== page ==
A Complete Understanding is No Longer Possible

Solving the Wrong Problem

This is Why You Spent All that Time Learning to Program

We Who Value Simplicity Have Built Incomprehensible Machines

The Pace of Technology is Slower than You Think

Your Coding Philosophies are Irrelevant

Things to Optimize Besides Speed and Memory

Hopefully More Controversial Programming Opinions

Do You Really Want to be Doing This When You're 50?

OOP Isn't a Fundamental Particle of Computing

Others from 2012 that I personally like

Turning Your Code Inside Out

The Most Important Decisions are Non-Technical

You, Too, Can Be on the Cutting Edge of Functional Programming Research

The Silent Majority of Experts

All that Stand Between You and a Successful Project are 500 Experiments

Dangling by a Trivial Feature

(Here's last year's retrospective.)

Flu Widespread, Leading a Range of Winter’s Ills -

Tuesday, January 8, 2013

Why the Massive Wealth of the 1% Could Ruin the Economy - Erik Brynjolfsson and Andrew McAfee - The Atlantic

[Here's the third (well, second) part of this thought-provoking three-part series. -egg]

Why the Massive Wealth of the 1% Could Ruin the Economy - Erik Brynjolfsson and Andrew McAfee - The Atlantic

(via Instapaper)

Where Human Workers Can Still Beat Robots (at Least for Now) - Erik Brynjolfsson and Andrew McAfee - The Atlantic

Where Human Workers Can Still Beat Robots (at Least for Now) - Erik Brynjolfsson and Andrew McAfee - The Atlantic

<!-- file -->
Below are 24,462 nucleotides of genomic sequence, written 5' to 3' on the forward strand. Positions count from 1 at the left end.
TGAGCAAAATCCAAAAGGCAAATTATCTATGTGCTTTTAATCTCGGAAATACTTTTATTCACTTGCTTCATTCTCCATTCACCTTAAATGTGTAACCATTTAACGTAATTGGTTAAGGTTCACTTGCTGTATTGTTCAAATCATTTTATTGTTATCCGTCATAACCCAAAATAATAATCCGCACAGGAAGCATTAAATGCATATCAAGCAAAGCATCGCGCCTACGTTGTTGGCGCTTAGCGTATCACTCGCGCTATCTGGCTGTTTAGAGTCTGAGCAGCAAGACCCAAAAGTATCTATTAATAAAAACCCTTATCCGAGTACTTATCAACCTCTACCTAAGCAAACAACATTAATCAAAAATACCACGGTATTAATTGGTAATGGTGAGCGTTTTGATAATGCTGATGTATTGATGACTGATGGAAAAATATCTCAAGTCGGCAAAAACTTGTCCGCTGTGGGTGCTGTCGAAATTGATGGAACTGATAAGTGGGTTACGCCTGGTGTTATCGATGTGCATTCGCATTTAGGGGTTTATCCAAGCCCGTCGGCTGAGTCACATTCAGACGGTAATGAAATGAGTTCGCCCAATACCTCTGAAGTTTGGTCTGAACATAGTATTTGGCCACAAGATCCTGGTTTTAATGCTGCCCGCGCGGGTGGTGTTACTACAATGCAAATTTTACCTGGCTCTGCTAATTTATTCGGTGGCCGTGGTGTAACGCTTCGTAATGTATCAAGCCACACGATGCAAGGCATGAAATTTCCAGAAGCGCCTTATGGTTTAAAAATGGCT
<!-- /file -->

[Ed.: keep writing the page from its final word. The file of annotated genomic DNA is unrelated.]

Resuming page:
(via Instapaper)

Where Human Workers Can Still Beat Robots (at Least for Now) - Erik Brynjolfsson and Andrew McAfee - The Atlantic

Where Human Workers Can Still Beat Robots (at Least for Now) - Erik Brynjolfsson and Andrew McAfee - The Atlantic

(via Instapaper)

Why Workers Are Losing the War Against Machines - Erik Brynjolfsson and Andrew McAfee - The Atlantic

[interesting stuff. -egg]

Why Workers Are Losing the War Against Machines - Erik Brynjolfsson and Andrew McAfee - The Atlantic

(via Instapaper)

Antivirus Makers Work on Software to Catch Malware More Effectively -

Cyber and Drone Attacks May Change Warfare More Than the Machine Gun - Atlantic Mobile

Cyber and Drone Attacks May Change Warfare More Than the Machine Gun - Atlantic Mobile

(via Instapaper)

Change or Die | Fast Company

Sunday, January 6, 2013

"London-based Zaha Hadid, widely regarded as one of the leading lights in the constellation of..."

[The future is not going to get less weird any time soon. -egg]

"London-based Zaha Hadid, widely regarded as one of the leading lights in the constellation of...": “
London-based Zaha Hadid, widely regarded as one of the leading lights in the constellation of avant-garde architecture, has likewise become a superstar in China, where her latest designs radiate out through architecture schools and studios across the country. On a recent trip to Beijing, 15,000 artists, architects and other fans swarmed to a talk she gave for the opening of the futuristic Galaxy SOHO complex — just one of 11 projects she is designing across the country.

But the appeal of the Prtizker Prize winner’s experimental architecture, especially since the unveiling of her glowing, crystalline Guangzhou Opera House two years ago, has expanded so explosively that a contingent of pirate architects and construction teams in southern China is now building a carbon copy of one of Hadid’s Beijing projects.

What’s worse, Hadid said in an interview, she is now being forced to race these pirates to complete her original project first.

- Pirated Copy of Design by Star Architect Hadid Being Built in China - SPIEGEL ONLINE